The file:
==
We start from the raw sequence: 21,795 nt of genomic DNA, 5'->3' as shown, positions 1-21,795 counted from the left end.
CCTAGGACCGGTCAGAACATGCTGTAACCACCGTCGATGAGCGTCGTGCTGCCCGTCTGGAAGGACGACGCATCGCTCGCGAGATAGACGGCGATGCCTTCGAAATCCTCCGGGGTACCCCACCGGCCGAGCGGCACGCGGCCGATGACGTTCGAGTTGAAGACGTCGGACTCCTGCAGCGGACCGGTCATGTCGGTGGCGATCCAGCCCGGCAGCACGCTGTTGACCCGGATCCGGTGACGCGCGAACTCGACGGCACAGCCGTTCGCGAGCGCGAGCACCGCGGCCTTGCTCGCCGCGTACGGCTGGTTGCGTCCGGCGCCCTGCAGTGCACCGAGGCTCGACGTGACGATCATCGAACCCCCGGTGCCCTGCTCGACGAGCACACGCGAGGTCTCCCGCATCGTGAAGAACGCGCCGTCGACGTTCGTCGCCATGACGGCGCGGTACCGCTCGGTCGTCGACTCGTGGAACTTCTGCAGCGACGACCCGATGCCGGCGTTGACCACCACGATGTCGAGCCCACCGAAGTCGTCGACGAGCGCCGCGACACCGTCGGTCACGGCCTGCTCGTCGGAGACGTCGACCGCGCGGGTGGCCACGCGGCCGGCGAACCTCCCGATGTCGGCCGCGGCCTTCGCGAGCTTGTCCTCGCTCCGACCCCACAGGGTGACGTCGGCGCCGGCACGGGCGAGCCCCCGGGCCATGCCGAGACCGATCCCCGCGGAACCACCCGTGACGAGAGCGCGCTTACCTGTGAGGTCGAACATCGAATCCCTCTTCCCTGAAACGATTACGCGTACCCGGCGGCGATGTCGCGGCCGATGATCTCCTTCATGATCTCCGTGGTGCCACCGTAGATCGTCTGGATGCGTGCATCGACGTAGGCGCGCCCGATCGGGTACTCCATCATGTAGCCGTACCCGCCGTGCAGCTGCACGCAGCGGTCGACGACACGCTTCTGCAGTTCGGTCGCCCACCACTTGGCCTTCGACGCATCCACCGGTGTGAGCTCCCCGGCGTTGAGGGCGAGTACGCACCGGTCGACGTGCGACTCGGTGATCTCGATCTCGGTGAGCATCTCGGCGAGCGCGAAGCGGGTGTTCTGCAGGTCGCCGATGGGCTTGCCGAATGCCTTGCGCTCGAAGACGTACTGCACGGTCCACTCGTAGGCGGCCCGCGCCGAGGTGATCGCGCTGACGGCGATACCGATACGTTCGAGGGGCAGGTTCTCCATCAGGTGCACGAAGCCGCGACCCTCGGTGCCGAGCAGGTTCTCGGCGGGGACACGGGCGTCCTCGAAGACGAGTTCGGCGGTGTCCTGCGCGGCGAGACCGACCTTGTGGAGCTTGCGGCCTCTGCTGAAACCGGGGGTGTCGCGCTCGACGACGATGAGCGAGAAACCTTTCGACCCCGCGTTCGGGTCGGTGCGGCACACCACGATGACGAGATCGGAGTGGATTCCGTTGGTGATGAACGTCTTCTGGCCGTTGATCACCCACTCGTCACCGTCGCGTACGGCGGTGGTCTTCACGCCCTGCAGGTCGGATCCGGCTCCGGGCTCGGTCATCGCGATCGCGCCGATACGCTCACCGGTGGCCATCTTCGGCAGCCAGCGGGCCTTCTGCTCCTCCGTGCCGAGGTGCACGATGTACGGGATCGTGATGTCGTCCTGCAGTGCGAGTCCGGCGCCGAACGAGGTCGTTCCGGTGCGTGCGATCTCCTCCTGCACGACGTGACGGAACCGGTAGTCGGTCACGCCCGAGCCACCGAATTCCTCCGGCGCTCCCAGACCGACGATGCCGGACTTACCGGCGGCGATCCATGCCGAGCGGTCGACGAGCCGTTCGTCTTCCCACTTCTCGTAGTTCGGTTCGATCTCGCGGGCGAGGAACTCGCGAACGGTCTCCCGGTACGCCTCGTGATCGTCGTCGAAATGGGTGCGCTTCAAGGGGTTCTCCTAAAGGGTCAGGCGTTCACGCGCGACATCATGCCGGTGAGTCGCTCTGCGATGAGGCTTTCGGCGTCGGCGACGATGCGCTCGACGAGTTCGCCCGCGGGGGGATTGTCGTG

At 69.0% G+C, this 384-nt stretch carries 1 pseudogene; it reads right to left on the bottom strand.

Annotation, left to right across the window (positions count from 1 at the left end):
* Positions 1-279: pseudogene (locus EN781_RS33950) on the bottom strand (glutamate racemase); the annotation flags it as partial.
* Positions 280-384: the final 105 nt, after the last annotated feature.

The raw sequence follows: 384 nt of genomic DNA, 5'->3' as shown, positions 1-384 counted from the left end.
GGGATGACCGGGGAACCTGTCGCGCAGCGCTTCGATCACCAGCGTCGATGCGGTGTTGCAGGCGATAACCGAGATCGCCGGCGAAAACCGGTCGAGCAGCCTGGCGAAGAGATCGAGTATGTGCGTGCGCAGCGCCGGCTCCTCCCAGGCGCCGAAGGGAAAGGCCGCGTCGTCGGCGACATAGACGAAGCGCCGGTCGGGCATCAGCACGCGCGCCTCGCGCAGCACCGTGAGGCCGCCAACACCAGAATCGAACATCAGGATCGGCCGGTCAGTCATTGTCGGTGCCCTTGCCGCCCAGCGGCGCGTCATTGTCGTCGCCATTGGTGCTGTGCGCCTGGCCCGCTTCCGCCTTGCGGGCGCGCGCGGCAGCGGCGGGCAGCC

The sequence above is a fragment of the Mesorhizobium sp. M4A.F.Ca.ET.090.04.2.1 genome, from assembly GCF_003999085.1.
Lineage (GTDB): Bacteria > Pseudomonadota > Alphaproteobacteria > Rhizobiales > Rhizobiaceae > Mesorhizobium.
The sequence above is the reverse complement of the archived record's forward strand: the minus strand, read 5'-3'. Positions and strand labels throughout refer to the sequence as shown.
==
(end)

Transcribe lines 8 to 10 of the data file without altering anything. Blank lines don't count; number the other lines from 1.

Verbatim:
GGGATGACCGGGGAACCTGTCGCGCAGCGCTTCGATCACCAGCGTCGATGCGGTGTTGCAGGCGATAACCGAGATCGCCGGCGAAAACCGGTCGAGCAGCCTGGCGAAGAGATCGAGTATGTGCGTGCGCAGCGCCGGCTCCTCCCAGGCGCCGAAGGGAAAGGCCGCGTCGTCGGCGACATAGACGAAGCGCCGGTCGGGCATCAGCACGCGCGCCTCGCGCAGCACCGTGAGGCCGCCAACACCAGAATCGAACATCAGGATCGGCCGGTCAGTCATTGTCGGTGCCCTTGCCGCCCAGCGGCGCGTCATTGTCGTCGCCATTGGTGCTGTGCGCCTGGCCCGCTTCCGCCTTGCGGGCGCGCGCGGCAGCGGCGGGCAGCC

The sequence above is a fragment of the Mesorhizobium sp. M4A.F.Ca.ET.090.04.2.1 genome, from assembly GCF_003999085.1.
Lineage (GTDB): Bacteria > Pseudomonadota > Alphaproteobacteria > Rhizobiales > Rhizobiaceae > Mesorhizobium.